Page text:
"We have repeatedly noticed that our agency was not invited for presentations because we lacked an international network," said Holger Uhlhorn, managing director-international at Springer & Jacoby. "We are in talks with at least three agencies. We have not decided yet whether we will sell shares, buy into a network or form a holding company with another privately owned agency [to] set up our own network."
The deal would link Springer and its lone office in Hamburg, with Ayer Europe's shops throughout western Europe.
Ayer Europe's biggest clients are Volkswagen's SEAT division and Beiersdorf, marketer of the Nivea skincare line.
Beiersdorf has already been consulted and has no objections to an Ayer Europe linkup with Springer, said Peter Nebel, Beiersdorf's spokesman.
SEAT is a potential conflict with Springer's Mercedes-Benz business, but the two auto marketers are in such different price brackets that they may agree to co-exist. Ayer Europe did not return phone calls but agency executives familiar with the network confirmed it is being shopped around. They said conflict is a major problem in finding a buyer because most international networks have a car account. Bozell Worldwide, for example, is looking to buy other agencies but said the SEAT business, a conflict with Bozell's largest client, Chrysler Corp., rules out Ayer Europe.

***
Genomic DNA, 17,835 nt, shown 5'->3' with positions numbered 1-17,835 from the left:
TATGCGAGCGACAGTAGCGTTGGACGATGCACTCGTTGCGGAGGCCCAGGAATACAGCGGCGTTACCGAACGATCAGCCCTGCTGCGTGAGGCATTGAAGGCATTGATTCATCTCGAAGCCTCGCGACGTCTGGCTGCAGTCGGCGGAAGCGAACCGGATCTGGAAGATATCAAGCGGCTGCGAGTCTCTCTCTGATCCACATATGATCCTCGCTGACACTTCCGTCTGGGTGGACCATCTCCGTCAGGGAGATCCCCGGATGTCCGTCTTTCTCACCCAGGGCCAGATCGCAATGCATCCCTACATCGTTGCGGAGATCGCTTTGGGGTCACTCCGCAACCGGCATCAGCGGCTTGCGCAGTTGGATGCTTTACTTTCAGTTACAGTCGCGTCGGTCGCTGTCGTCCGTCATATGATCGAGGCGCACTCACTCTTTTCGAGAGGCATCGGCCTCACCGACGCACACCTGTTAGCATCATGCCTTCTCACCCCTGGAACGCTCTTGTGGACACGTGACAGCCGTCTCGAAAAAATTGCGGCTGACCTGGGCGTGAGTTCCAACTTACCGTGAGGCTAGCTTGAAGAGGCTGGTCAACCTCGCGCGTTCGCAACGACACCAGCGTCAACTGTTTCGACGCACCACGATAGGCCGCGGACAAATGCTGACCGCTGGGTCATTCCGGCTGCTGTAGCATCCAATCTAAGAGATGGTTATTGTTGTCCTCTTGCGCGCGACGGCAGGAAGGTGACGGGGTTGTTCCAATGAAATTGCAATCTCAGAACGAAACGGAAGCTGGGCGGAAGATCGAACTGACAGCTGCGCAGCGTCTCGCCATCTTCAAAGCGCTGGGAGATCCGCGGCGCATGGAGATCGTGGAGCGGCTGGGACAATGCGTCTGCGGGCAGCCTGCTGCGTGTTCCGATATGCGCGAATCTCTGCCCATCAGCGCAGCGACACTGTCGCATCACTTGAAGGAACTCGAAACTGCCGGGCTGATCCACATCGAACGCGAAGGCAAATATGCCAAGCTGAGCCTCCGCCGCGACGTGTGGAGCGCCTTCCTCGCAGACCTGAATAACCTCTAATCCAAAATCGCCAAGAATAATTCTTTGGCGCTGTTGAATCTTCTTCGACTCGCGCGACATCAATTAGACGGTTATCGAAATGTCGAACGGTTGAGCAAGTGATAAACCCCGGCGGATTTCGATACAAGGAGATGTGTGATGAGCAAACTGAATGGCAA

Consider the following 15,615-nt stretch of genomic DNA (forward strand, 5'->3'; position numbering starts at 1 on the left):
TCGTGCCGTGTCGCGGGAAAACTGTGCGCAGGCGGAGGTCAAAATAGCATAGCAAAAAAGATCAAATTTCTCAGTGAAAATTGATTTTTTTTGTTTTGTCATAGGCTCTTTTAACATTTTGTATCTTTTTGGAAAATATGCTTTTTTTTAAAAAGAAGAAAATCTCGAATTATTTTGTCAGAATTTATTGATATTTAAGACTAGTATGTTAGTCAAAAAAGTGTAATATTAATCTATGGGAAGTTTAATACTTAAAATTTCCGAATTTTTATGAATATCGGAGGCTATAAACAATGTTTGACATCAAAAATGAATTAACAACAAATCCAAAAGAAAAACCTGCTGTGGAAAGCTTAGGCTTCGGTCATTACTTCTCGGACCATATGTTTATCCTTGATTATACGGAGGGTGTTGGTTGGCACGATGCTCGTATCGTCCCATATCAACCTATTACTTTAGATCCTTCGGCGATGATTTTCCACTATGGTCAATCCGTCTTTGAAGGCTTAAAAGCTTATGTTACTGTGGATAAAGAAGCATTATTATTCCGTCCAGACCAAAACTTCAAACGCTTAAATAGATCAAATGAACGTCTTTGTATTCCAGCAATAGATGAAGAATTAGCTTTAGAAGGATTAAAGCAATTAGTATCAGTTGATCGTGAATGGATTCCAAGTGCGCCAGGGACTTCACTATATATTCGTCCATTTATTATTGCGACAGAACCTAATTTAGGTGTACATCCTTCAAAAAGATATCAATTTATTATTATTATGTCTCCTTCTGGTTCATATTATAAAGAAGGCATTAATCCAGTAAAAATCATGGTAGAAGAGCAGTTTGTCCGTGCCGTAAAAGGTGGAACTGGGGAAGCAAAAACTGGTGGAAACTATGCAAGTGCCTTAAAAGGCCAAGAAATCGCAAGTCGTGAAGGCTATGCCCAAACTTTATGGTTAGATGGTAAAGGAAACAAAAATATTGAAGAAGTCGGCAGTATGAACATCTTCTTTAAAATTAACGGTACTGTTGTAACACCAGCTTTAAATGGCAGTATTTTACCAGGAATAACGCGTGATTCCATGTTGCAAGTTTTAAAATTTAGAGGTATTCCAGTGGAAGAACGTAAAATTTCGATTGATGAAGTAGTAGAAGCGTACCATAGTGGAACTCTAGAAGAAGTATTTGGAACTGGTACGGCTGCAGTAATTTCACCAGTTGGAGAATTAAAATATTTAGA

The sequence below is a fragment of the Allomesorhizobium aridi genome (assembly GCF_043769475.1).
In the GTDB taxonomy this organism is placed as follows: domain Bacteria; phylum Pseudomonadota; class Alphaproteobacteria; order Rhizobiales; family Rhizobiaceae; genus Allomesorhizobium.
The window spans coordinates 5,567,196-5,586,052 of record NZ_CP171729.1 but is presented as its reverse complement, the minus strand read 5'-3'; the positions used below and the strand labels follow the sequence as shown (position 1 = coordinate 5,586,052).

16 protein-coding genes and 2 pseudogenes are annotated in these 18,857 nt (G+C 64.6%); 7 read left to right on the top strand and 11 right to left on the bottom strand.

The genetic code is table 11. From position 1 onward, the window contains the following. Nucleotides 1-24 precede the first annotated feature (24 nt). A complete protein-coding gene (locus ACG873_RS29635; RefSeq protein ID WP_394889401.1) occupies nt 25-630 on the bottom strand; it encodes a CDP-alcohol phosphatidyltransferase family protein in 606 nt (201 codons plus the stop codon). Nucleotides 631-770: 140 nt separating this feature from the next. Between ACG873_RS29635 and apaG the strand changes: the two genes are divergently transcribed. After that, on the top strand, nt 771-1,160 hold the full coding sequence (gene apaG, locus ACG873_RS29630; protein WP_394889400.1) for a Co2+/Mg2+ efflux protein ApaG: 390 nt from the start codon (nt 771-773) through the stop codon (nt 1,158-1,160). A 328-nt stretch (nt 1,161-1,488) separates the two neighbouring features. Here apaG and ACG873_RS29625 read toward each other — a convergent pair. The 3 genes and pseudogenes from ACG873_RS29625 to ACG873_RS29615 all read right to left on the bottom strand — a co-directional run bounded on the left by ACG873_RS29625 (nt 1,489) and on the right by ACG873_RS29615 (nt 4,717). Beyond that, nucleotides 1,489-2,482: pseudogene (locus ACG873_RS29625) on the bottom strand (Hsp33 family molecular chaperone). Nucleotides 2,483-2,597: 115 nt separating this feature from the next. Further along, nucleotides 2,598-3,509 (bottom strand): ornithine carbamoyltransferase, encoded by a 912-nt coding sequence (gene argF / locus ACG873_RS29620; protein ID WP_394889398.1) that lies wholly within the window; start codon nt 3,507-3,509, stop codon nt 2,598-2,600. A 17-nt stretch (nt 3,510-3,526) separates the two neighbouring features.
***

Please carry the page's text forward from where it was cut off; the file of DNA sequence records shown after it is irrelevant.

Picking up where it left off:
Springer, Germany's ninth largest agency with billings of $312 million, is more than twice the size of Ayer Europe's German agency, ranked No. 22 with billings of $124 million.
Besides Mercedes, clients include Deutsche Telekom's mobile phone division DeTeMobil and mail order house Quelle.
Ayer Europe is Europe's 18th largest network, with billings of $520 million.